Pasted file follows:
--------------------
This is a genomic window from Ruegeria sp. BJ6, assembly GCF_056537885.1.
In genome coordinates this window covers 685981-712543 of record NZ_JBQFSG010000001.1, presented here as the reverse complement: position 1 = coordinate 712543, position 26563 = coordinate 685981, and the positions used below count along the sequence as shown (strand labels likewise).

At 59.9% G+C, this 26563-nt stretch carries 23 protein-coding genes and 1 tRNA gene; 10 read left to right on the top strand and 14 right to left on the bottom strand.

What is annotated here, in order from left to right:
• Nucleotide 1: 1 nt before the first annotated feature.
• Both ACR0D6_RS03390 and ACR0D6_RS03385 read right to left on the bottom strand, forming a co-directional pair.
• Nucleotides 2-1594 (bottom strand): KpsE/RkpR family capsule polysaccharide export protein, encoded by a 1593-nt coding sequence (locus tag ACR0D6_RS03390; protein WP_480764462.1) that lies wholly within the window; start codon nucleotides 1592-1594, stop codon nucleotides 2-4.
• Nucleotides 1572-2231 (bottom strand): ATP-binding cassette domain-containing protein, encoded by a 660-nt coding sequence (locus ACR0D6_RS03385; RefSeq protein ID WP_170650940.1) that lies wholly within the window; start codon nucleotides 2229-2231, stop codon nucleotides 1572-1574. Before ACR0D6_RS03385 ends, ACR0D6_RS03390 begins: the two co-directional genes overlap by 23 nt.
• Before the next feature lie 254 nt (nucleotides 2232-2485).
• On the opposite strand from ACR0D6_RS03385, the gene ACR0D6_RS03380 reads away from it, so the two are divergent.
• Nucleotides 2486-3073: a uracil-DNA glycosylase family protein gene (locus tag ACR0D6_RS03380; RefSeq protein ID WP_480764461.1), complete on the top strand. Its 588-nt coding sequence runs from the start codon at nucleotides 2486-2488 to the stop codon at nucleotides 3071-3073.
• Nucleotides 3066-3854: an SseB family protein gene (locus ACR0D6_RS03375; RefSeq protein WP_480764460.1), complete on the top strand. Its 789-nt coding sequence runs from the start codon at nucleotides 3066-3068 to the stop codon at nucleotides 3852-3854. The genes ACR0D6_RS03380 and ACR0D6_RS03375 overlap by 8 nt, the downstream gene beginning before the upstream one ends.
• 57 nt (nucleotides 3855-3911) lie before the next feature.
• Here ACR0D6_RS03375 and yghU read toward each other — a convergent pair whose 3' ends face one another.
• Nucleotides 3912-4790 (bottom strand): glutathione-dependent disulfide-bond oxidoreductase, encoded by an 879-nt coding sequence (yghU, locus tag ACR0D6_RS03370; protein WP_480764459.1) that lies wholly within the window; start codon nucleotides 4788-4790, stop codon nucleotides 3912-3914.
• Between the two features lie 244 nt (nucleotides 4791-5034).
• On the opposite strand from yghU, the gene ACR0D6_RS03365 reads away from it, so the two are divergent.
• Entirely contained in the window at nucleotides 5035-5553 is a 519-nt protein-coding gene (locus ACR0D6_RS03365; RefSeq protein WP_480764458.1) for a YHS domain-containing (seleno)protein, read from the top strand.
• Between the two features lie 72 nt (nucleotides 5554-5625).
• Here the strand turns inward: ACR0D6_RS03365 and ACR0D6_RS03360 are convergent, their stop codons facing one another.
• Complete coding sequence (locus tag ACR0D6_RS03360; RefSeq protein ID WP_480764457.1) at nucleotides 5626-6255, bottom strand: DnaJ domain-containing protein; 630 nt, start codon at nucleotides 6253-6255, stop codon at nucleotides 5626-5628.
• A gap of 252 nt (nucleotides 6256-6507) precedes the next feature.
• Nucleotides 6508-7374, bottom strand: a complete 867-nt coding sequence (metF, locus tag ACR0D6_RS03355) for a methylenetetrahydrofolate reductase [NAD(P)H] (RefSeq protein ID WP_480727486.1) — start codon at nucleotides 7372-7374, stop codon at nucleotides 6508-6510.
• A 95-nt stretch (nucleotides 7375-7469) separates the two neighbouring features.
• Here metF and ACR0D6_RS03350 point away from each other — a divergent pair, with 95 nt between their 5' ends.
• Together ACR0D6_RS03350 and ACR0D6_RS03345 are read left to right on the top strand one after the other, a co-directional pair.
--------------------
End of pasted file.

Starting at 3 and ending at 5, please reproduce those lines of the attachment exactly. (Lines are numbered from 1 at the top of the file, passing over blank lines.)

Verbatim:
At 59.9% G+C, this 26563-nt stretch carries 23 protein-coding genes and 1 tRNA gene; 10 read left to right on the top strand and 14 right to left on the bottom strand.

What is annotated here, in order from left to right:
• Nucleotide 1: 1 nt before the first annotated feature.